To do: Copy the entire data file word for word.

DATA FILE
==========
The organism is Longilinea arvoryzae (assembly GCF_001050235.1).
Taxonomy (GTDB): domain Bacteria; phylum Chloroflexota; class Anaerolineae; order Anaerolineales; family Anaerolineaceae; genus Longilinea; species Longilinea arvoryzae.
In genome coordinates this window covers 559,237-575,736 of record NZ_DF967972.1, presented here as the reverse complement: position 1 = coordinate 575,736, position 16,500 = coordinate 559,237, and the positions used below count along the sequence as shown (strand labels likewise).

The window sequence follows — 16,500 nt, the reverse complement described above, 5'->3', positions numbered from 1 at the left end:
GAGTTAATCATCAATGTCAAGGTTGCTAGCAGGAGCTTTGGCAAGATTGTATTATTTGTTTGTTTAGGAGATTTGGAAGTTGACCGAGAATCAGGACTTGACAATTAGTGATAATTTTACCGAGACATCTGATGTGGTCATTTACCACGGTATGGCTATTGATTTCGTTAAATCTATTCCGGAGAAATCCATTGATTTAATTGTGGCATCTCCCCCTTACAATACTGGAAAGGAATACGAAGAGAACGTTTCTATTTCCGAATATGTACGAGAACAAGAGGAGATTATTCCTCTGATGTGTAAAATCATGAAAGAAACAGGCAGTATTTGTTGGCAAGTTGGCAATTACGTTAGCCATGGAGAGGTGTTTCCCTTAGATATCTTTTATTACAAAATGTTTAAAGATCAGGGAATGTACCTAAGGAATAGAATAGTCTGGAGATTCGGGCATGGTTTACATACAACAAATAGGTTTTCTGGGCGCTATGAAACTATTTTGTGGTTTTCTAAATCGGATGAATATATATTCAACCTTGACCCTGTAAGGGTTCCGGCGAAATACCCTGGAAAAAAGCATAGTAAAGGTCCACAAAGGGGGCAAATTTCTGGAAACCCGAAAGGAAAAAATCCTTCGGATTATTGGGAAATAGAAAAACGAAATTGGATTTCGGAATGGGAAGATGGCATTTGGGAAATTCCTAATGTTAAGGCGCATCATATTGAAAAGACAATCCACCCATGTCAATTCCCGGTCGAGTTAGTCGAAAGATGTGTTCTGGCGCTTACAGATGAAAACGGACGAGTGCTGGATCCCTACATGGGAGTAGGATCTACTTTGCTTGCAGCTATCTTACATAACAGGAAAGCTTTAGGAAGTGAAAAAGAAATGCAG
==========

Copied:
The organism is Longilinea arvoryzae (assembly GCF_001050235.1).
Taxonomy (GTDB): domain Bacteria; phylum Chloroflexota; class Anaerolineae; order Anaerolineales; family Anaerolineaceae; genus Longilinea; species Longilinea arvoryzae.
In genome coordinates this window covers 559,237-575,736 of record NZ_DF967972.1, presented here as the reverse complement: position 1 = coordinate 575,736, position 16,500 = coordinate 559,237, and the positions used below count along the sequence as shown (strand labels likewise).

The window sequence follows — 16,500 nt, the reverse complement described above, 5'->3', positions numbered from 1 at the left end:
GAGTTAATCATCAATGTCAAGGTTGCTAGCAGGAGCTTTGGCAAGATTGTATTATTTGTTTGTTTAGGAGATTTGGAAGTTGACCGAGAATCAGGACTTGACAATTAGTGATAATTTTACCGAGACATCTGATGTGGTCATTTACCACGGTATGGCTATTGATTTCGTTAAATCTATTCCGGAGAAATCCATTGATTTAATTGTGGCATCTCCCCCTTACAATACTGGAAAGGAATACGAAGAGAACGTTTCTATTTCCGAATATGTACGAGAACAAGAGGAGATTATTCCTCTGATGTGTAAAATCATGAAAGAAACAGGCAGTATTTGTTGGCAAGTTGGCAATTACGTTAGCCATGGAGAGGTGTTTCCCTTAGATATCTTTTATTACAAAATGTTTAAAGATCAGGGAATGTACCTAAGGAATAGAATAGTCTGGAGATTCGGGCATGGTTTACATACAACAAATAGGTTTTCTGGGCGCTATGAAACTATTTTGTGGTTTTCTAAATCGGATGAATATATATTCAACCTTGACCCTGTAAGGGTTCCGGCGAAATACCCTGGAAAAAAGCATAGTAAAGGTCCACAAAGGGGGCAAATTTCTGGAAACCCGAAAGGAAAAAATCCTTCGGATTATTGGGAAATAGAAAAACGAAATTGGATTTCGGAATGGGAAGATGGCATTTGGGAAATTCCTAATGTTAAGGCGCATCATATTGAAAAGACAATCCACCCATGTCAATTCCCGGTCGAGTTAGTCGAAAGATGTGTTCTGGCGCTTACAGATGAAAACGGACGAGTGCTGGATCCCTACATGGGAGTAGGATCTACTTTGCTTGCAGCTATCTTACATAACAGGAAAGCTTTAGGAAGTGAAAAAGAAATGCAG